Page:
Well, that's a lot of words, isn't it? But it's not complicated and totally worth it. I'm a fan of biscuits. When I'm driving, it's a serious effort to avoid pulling into some awful fast food place and just buying one. Barring that sort of weakness (and I can clearly remember a time when I was on the road for work last year and I got one at a Roy Rogers), I don't experience biscuits that I don't make. I don't know when I'd encounter a biscuit. Restaurants I go to don't have them, and I'm not frequenting the sort of picnics and backyard parties that have fried chicken and homemade baked beans and biscuits (please invite me to your backyard picnic). So when there's biscuits, it's because I made them. Several months ago I made some cheddar biscuits, which were awesome, but this time I was looking for something half-healthy, and a bit less luxurious than the Red Lobster style.
There's a lot of stuff in my kitchen, appliances and tools and also foods, but I never own shortening or buttermilk. Shortening is "icky" and I don't bake enough to justify buttermilk, though I keep thinking I should buy it and freeze it.
I said "half-healthy". Let's talk about butter. Sometimes when I'm baking something (read: not that often), Sous Chef Brian will look into the bowl and ask me if I'm using as much butter as Paula Deen would. Sure, probably, in these biscuits, but don't eat these every day, and don't deep fry them after. You'll live. I used the good butter for these - local Hillacres Pride.
Flour, baking powder, baking soda. I used 50% whole wheat and 50% white. The first time we ate them, I thought they might be too heavy, and that maybe I should have only done 30% whole wheat, but I really like the nutty flavor of whole wheat. You have to do your own math. These taste like buttery, good biscuits, but there is a bit of that instant fullness and the sense of, "Whoa, I'm still chewing." I think 50/50 works. The second time we ate them, we agreed we wouldn't change anything.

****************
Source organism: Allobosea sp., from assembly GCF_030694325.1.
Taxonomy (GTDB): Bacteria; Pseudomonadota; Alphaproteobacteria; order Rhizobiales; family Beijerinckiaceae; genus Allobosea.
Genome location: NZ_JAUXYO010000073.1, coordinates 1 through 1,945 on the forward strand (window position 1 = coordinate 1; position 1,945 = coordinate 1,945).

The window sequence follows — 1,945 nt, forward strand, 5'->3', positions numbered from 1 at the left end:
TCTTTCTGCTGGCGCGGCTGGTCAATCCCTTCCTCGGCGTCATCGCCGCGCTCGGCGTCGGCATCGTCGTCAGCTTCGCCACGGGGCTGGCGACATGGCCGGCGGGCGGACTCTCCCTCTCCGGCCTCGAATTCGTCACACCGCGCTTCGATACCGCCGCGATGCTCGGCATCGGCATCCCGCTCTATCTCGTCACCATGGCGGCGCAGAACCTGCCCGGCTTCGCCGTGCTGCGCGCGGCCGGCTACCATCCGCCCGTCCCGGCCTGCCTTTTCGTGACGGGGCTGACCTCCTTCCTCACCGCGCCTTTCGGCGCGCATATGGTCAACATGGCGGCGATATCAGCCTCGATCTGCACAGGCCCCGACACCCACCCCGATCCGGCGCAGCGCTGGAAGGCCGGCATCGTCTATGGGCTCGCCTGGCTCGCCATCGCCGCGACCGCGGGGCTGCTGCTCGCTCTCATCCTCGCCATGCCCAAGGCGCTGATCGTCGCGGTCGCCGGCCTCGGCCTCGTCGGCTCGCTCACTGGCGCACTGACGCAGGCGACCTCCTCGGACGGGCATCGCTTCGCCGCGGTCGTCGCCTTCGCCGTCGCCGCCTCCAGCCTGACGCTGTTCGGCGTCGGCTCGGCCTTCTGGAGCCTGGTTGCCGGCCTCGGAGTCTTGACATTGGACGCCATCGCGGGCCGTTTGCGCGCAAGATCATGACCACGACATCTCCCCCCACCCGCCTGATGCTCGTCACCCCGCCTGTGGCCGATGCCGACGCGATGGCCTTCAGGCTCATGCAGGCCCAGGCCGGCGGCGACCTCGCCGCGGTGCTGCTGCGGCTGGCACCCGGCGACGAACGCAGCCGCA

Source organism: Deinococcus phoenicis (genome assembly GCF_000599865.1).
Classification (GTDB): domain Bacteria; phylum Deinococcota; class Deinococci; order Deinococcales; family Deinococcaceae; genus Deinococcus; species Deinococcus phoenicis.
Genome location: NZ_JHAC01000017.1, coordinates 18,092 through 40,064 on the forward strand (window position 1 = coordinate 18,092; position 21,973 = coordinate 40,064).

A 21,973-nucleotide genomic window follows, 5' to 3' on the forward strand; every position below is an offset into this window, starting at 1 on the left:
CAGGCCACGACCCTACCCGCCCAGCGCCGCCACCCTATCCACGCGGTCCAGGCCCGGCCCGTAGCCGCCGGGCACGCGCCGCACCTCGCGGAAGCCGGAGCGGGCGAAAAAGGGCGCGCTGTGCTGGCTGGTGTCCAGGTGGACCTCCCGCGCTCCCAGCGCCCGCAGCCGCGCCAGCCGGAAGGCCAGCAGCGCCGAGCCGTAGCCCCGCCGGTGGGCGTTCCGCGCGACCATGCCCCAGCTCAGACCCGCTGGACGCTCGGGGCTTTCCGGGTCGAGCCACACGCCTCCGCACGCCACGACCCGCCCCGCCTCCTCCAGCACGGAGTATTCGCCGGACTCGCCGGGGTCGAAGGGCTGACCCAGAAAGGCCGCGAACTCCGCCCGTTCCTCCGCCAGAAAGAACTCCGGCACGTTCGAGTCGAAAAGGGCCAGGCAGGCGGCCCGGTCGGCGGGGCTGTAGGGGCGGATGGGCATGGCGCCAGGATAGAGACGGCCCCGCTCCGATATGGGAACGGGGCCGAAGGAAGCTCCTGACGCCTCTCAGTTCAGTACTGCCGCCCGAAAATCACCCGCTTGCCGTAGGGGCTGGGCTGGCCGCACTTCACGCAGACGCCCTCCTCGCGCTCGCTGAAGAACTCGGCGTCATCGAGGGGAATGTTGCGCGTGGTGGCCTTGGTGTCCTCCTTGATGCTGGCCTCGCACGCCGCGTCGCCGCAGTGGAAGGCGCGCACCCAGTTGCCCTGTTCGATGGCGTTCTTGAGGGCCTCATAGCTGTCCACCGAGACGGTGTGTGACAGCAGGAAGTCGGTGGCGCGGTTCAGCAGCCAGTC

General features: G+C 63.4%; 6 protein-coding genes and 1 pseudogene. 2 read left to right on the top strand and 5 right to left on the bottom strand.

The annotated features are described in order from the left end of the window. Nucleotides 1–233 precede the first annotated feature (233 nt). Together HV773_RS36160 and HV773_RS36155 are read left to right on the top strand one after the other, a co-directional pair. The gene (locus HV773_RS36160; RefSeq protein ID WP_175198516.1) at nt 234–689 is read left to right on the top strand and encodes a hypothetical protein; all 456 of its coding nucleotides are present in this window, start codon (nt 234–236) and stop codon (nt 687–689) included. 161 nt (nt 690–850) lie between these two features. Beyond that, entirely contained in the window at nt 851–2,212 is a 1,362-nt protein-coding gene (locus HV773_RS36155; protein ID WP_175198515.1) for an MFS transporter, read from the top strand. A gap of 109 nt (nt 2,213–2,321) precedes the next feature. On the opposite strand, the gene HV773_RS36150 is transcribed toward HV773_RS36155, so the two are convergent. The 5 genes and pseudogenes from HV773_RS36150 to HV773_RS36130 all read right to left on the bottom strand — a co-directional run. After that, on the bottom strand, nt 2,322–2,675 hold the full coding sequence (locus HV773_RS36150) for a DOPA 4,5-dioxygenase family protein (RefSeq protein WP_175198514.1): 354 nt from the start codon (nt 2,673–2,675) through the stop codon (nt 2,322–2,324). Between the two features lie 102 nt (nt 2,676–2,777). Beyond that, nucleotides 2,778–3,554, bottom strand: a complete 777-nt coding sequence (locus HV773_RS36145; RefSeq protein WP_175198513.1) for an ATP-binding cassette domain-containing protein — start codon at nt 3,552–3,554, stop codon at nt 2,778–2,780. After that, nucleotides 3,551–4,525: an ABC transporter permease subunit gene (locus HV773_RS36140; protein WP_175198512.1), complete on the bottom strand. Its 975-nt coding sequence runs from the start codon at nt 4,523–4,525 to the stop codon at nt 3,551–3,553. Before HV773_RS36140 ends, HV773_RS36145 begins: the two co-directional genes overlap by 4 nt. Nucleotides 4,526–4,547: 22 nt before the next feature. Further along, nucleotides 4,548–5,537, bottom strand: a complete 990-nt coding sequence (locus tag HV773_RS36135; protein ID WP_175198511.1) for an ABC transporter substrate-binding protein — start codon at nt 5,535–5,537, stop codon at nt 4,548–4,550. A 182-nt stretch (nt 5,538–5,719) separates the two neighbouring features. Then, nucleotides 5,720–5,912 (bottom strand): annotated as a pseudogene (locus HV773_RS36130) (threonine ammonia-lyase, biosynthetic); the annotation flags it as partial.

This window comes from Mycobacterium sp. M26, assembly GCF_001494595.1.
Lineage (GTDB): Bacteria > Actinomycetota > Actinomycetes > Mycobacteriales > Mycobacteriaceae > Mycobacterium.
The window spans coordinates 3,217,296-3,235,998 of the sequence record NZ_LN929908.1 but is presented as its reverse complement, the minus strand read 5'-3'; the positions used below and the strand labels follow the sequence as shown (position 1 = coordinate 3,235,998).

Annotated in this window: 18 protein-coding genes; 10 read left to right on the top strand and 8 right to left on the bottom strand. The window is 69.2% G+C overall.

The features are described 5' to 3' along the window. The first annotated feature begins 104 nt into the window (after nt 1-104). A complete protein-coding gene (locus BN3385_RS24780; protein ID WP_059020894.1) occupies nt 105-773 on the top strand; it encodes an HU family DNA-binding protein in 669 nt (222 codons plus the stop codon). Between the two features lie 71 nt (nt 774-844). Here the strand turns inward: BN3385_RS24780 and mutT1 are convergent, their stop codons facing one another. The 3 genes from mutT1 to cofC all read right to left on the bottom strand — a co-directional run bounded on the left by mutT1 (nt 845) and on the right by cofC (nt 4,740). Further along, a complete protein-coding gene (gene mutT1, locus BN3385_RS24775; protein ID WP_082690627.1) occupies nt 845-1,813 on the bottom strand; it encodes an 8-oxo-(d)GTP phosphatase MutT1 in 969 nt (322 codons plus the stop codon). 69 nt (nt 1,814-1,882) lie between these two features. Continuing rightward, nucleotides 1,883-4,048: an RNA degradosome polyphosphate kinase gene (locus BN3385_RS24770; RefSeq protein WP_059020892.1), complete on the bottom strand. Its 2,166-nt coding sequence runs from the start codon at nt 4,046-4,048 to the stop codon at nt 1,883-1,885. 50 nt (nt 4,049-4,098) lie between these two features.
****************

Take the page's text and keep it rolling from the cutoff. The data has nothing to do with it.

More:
Today's photos have the shadowy weirdness of this past winter's photos. I don't know what happened.
Cut in your butter. I don't have a pastry blender because I bake so rarely, but use a pastry blender, or two knives, or a food processor, or like me, your hands. Integrate the butter and dry goods so that it's just buttery dry goods. Buttery sand.
|this is like the salad dressing problem. it's not pretty, but I want to show you all the steps. but some steps look like this.|
And work that into a dough.
I have biscuit cutters, because I'm fancy like that. A glass works just as well. Pat your dough out to about an inch thick and cut out biscuits. I just flattened a handful of dough at a time, because I was doing it on a smallish cutting board, but do what works for you.
Ungreased baking sheet (I didn't even use a silicone mat!) for 10 - 15 minutes at 450. I made big sandwichy biscuits, because I wanted to use them for sandwiches, and got 9 out of the dough, but I imagine a standard biscuit is about half this size, or a little bigger. Maybe you'll get 12-15.
Sous Chef Brian models an Ove Glove. We love our Ove Gloves.
They're done when they're golden.
Whole Wheat Honey Yogurt Biscuits
Buttery, nutty, rich biscuits
- 1 cup Whole wheat flour
- 1 cup White flour
- 2 tablespoons Honey
- 3/4 cup Yogurt
- 1/4 cup Skim milk
- 1/4 teaspoon Kosher salt
- 1/2 teaspoon Baking soda
- 1 tablespoon Baking powder
- 4 ounces Butter, cold, cut up
Preheat oven to 450.Mix dry goods together in a large mixing bowl. Cut in butter, to create buttery sand. Use two knives, pastry cutter or your fingers. Add wet ingredients. Mix well. Knead dough and pat down to 1-inch thick. I did this in batches.Cut out with biscuit cutter or water glass. Bake on ungreased sheet for 10 -15 minutes, until golden.
DetailsPrep time: Cook time: Total time: Yield: 9 huge biscuits